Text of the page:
Today’s topic of the sustainability of a Paleo/Primal diet on a global scale is something I’ve pondered for a while now. Ever since a thought provoking conversation with my friend and former co-worker, I’ve reflected on this complex topic without any clear answers, other than this style of diet seems to promote better health and performance at least on a small scale. Last week I just happened to be perusing one of my favorite websites Mark’s Daily Apple when I was surprised to see him address this very subject. Because it’s not an easy, straight forward answer, Mark addresses the issues from different angles in three separate posts.
In his first post, he address the validity of the question itself. Mark states, “The question is usually presented in a way that implies that if everyone went Primal at once the economies and biosystems of the world would go into a catastrophic death spiral.” Personally, I took the approach that Mark mentions and assumed that everyone would go Paleo/Primal all at once, and clearly with the current policies and infrastructure in place now there is simply no was that this is possible. However, he notes that many unlikely things would have to happen for that scenario to become a reality. Read more in Mark’s entire Part 1 post here about what things would have to happen to incite a massive Paleo/Primal shift and why those chances are slim, why Mark is optimistic that in an ideal world it is possible for everyone to eat Paleo/Primal, and why “voting with your dollar” is an important way we can shape our future.
In Marks second installment he addresses two very common counter-points typically brought up when discussing the sustainability of a Paleo/Primal diet on a global scale: calories and cattle. Many argue that grains are a necessary evil because otherwise how would the 7+ billion humans on earth get enough calories to survive? Mark first discusses making due with what we currently have by addressing the absurd amount of food that is wasted, especially in industrialized countries. He then hits on the average amount of calories consumed and how many are really needed, comparing the average daily calorie consumption in the U.S. and Europe to other emerging nations like China and India. The second common counter to a global Paleo/Primal shift is where will all the meat come from? Read Mark’s second post where he goes on to discuss ways livestock grazing can be done more efficiently and why there’s more pasture available than people may think, why cows aren’t the only animal worthy of eating and the importance of maximizing the useage of the animal (read Marcus’ post “Something Offal” to learn more), and why some of the environment impacts of grass-fed livestock are either misunderstood or can be avoided.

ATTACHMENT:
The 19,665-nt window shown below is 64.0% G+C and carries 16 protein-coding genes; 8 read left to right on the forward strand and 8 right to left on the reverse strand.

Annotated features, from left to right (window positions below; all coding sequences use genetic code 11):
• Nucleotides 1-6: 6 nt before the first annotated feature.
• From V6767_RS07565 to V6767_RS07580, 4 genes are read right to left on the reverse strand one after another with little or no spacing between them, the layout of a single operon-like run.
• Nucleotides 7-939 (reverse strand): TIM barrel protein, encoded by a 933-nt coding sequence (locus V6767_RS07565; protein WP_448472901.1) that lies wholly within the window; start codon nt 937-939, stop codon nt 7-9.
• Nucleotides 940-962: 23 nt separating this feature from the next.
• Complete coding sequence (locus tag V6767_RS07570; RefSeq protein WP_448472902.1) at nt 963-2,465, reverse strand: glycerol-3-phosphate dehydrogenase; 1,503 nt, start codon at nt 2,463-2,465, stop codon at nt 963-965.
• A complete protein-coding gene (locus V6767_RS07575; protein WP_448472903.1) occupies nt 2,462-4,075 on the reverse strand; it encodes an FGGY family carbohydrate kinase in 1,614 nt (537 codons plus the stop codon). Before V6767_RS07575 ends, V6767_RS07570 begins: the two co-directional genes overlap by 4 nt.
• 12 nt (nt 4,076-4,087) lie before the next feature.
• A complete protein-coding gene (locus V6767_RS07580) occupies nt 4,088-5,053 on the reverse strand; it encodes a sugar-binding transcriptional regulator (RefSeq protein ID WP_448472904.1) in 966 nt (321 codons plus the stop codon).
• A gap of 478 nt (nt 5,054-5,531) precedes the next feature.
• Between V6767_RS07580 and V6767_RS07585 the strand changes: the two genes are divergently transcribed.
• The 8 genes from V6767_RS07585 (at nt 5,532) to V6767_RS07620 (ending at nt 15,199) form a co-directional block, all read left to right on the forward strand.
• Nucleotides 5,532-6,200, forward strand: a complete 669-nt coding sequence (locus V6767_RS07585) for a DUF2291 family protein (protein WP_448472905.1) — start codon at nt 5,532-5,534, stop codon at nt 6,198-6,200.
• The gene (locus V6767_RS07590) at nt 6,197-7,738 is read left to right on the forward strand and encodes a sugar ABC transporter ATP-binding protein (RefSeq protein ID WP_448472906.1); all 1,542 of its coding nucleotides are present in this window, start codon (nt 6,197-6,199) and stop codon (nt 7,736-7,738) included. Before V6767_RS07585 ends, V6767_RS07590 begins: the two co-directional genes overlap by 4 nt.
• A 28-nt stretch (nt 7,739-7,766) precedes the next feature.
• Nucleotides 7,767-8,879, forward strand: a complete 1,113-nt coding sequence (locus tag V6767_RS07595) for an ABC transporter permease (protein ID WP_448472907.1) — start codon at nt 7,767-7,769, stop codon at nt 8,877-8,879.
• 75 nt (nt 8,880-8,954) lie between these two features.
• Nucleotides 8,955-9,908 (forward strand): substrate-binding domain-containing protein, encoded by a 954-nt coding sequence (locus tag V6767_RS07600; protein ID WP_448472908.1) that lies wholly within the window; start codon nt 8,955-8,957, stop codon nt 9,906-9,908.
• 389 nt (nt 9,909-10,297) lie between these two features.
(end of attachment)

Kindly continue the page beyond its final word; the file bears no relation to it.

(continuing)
In Mark’s final post, he delves deeper into the changes that would have to be made to see a global shift to a Paleo/Primal diet a reality. This is where Mark’s gives us ways to help the rubber meet the road. He offers up inventive ways to use your lawn and rooftop, why making the shift to eating tubers, roots, and fruits is more calorically beneficial than eating grains (backed up by some rudimentary math), and promotes a viable food source that is largely untapped (at least here in the U.S.).
A lot of reading material today, but like me, you can appreciate the thought that Mark and his team put into addressing possibly one of the toughest questions that has plagued Paleo/Primal eaters everywhere, especially when they debate others on the applicability of the diet. In the end we all have to do our part and be the change we want to see in the world.
Back Squat 3×5/Wendler
Every minute on the minute for 20mins:
Perform at least 3 Power Cleans on odd minutes
Perform at least 6 Burpees on even minutes